Also, you can have multiple goals based on a specific project, language or editor. For me, the most useful of these is the set goal for a specific project. This can even be used as a tool for a freelancer to see how many hours they have worked for a specific client and charge them for these hours.

Also, there is a Leaderboard where you can see how other developers and also see how much they work on average every day, what editor they use and what languages they code in. As of writing this post the current leader is working on average every day for 6 hours in YAML files 😲 Crazy!

Simple Timer

If you just want to work for 20 minutes or 2 hours then this simple timer is the tool for you. This one has no metric no shiny interface. It is just for you to set a specific time that you want to work on and see for yourself how productive you are at that time.

And yes sure you can use a Pomodoro timer.

In general, I would recommend you to use the Pomodoro technique if you know that not being focused is your productivity problem. The Simple Timer at least for me is for people who just want to reflect on the last session of coding they had and see what they can do better next time.

What to do with the metrics?

So now that we have all that data? I don't know to be honest since right now I'm just tracking and I right now don't have enough data. I will write a follow-up post to see what I found in my specific case and what I could do to improve and what was my problem.

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Discussion

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aligoren profile image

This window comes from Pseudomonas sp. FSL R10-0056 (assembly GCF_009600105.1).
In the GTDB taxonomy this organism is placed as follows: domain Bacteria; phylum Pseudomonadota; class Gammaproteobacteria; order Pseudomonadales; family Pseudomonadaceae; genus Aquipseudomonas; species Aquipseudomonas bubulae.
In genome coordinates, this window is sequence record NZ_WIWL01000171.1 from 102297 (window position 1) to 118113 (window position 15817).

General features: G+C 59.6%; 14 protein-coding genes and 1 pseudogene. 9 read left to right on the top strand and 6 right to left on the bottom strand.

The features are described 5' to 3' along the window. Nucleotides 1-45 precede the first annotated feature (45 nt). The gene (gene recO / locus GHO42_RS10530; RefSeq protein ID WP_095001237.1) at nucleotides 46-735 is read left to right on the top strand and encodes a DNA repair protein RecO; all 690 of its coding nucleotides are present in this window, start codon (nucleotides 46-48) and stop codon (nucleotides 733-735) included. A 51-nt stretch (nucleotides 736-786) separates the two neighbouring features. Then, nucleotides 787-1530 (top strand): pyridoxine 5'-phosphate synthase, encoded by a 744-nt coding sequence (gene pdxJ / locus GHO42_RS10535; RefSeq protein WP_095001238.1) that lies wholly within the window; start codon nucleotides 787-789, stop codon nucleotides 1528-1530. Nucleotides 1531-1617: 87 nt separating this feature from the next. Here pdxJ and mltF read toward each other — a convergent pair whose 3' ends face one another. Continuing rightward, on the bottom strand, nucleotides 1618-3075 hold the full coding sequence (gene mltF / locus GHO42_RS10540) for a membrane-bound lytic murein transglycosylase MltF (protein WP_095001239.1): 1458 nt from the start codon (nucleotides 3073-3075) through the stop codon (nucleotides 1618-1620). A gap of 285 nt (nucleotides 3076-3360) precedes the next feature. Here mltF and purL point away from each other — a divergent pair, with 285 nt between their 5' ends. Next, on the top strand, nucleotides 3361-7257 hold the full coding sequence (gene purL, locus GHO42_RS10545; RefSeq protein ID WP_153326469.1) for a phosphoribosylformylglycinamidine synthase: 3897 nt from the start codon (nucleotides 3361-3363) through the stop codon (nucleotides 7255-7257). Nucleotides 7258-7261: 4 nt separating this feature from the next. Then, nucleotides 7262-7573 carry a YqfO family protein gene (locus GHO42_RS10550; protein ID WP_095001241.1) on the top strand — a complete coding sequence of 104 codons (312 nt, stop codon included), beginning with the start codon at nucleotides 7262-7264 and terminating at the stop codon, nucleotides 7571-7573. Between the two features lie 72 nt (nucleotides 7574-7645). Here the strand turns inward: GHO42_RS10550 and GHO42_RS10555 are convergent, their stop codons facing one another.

Ali GOREN

I prefer Clockify.

It has a vs-code plugin clockify.me/vs-code-time-tracking.

But I'm using WakaTime for my GitHub projects.

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Piotr Suplat

That's fine as long as you do ALL your work inside VC. But what if I am spending considerable amount of time outside of VC, for example working with databases using SSMS or Workbench? Sometimes you are working for a long period trying to solve a particular problem, and you may not type a single character inside VC? Does this mean that I am not being productive?

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Fred Buecker

Wakatime has plugins for numerous editors and tools. They will accept recommendations for new tools to support.

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Samuele Zanca

I personally prefer wakatime due to it being cross-IDE. e.g. I use a mix of VS 2019 & Sublime (occasionally vs code for purely js/nodejs projects) and wakatime allows me to track my time.
Waka also allows you to see how much time you spend on X project, which already ended up being handy for determining which project at work I needed to assign my time to on our time sheet when I forgot to do it. You can also track your commits to a given repo, but I havent used this feature much since all the work I'm currently doing is closed source.

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tfbiii profile image
Fred Buecker

I'm a big fan of Wakatime as well. My issue though is that I can't make a connection via the plug-in from my corporate system. I am trying to find a compatible plugin that is fully offline and self-contained.

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Oparaononaku maximus

Can you be a coach to me pls?